The Tour de France Femmes is set to become the richest race in the women's peloton next year, with a total of €250,000 up for grabs over the course of the eight-day race and €50,000 in prize money for the winner.
Details of the prize money for the race, which has been much anticipated since Tour de France director Christian Prudhomme confirmed its go-ahead back in May, were revealed on Thursday morning along with the route for both the women's and men's races.
Full details of the prize money package on offer have yet to be revealed but the winner of the race will take home €50,000 while a further €200,000 will be awarded to stage winners, jersey holders and winners, other top general classification finishers, and more.
That total tops the previous largest prize fund in women's peloton at the RideLondon Classique, which was last held in 2019 with a €100,000 prize pot on offer including €25,000 for the winner Lorena Wiebes.
While the RideLondon events – including the now-defunct men's RideLondon Classic – moved towards pay parity, that's still a long way off for the men's and women's Tour de France. Next year, the men's race will see a similar prize fund as the 2021 race, with €2.3million up for grabs including €500,000 for the winner.
The topic of prize money in the women's peloton has been in the news recently following the inaugural Paris-Roubaix Femmes, also organised by ASO and won by Trek-Segafredo's Lizzie Deignan.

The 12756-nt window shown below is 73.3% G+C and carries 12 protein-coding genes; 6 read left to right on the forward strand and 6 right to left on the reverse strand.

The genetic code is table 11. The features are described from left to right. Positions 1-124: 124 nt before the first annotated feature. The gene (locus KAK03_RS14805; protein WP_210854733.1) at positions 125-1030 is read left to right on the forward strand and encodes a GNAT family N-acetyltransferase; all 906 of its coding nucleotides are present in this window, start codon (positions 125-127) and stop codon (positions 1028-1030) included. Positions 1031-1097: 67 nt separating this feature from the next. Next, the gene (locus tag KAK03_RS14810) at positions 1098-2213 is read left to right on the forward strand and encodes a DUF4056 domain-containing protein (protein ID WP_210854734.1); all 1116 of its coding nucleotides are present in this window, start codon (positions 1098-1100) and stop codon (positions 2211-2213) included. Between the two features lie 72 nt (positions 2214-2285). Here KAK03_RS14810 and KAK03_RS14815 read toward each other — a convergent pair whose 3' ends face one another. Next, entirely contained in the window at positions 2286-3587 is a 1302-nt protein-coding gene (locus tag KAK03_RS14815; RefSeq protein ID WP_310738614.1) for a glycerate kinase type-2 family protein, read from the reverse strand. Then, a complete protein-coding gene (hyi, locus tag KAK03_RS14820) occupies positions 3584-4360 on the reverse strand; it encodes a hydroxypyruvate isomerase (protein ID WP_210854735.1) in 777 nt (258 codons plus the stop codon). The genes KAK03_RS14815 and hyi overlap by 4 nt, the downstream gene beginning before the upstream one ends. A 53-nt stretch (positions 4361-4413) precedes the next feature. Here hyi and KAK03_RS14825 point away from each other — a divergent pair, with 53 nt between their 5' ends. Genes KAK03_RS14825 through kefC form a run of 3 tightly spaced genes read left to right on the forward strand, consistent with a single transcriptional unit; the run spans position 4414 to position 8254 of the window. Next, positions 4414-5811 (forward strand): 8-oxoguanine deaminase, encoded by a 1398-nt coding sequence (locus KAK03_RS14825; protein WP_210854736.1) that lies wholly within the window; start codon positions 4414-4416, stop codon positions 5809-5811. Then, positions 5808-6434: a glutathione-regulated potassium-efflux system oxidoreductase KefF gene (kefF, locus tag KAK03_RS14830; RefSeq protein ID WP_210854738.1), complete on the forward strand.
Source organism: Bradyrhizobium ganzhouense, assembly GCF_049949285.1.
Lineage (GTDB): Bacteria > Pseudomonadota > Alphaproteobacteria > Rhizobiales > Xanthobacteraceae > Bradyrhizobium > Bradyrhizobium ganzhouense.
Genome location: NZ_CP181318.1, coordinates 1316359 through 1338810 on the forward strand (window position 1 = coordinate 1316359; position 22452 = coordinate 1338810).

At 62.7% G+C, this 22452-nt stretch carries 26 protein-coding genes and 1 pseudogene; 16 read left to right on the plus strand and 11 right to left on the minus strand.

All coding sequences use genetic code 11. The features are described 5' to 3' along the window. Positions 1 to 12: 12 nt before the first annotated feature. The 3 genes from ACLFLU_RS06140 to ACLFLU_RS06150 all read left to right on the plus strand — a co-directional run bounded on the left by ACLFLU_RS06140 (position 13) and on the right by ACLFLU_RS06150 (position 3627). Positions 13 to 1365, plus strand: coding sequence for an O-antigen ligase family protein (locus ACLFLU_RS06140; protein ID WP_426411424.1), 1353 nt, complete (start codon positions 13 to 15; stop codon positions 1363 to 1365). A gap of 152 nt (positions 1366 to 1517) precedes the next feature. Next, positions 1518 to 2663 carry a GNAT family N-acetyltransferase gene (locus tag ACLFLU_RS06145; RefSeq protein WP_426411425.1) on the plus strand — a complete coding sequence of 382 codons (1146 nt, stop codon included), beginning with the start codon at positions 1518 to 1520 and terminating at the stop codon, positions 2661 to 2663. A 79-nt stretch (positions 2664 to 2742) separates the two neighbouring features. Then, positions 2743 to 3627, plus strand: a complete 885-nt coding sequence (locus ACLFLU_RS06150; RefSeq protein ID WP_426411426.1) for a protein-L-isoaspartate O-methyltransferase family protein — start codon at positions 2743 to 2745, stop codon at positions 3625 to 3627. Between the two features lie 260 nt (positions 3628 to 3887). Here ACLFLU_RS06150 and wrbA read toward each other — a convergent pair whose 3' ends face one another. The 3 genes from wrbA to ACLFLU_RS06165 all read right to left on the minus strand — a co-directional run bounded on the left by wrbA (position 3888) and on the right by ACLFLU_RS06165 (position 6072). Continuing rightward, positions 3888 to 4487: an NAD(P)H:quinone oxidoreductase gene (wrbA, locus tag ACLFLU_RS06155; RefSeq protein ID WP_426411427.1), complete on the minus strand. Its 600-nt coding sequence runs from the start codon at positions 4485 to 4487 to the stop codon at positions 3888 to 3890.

The winner of the women's race took home just €1,535 in contract to the men's winner, who received €30,000, while the total prize funds came to €7,005 and €90,000 respectively.
After the race, Trek-Segafredo confirmed that they would match the prize money for Deignan and third-place finisher Elisa Longo Borghini with the men's equivalent, adding that it was the continuation of a policy they had been carrying out throughout 2021.
Daniel Ostanek has been a staff writer at Cyclingnews since August 2019, having joined in 2017 as a freelance contributor and later part-time production editor. Before Cyclingnews, he was published in numerous publications around the cycling world, including Procycling, CyclingWeekly, CyclingTips, Cyclist, and Rouleur, among others. As well as reporting and writing news, Daniel runs the 'How to watch' content on Cyclingnews and takes on live race text coverage throughout the season.
Daniel has reported from the world's top races, including the Tour de France, and has interviewed a number of the sport's biggest stars, including Egan Bernal, Wout van Aert, Remco Evenepoel, Mark Cavendish, and Anna van der Breggen. Daniel rides a 2002 Landbouwkrediet Colnago C40 and his favourite races are Tro-Bro Léon, Strade Bianche, and the Vuelta a España.
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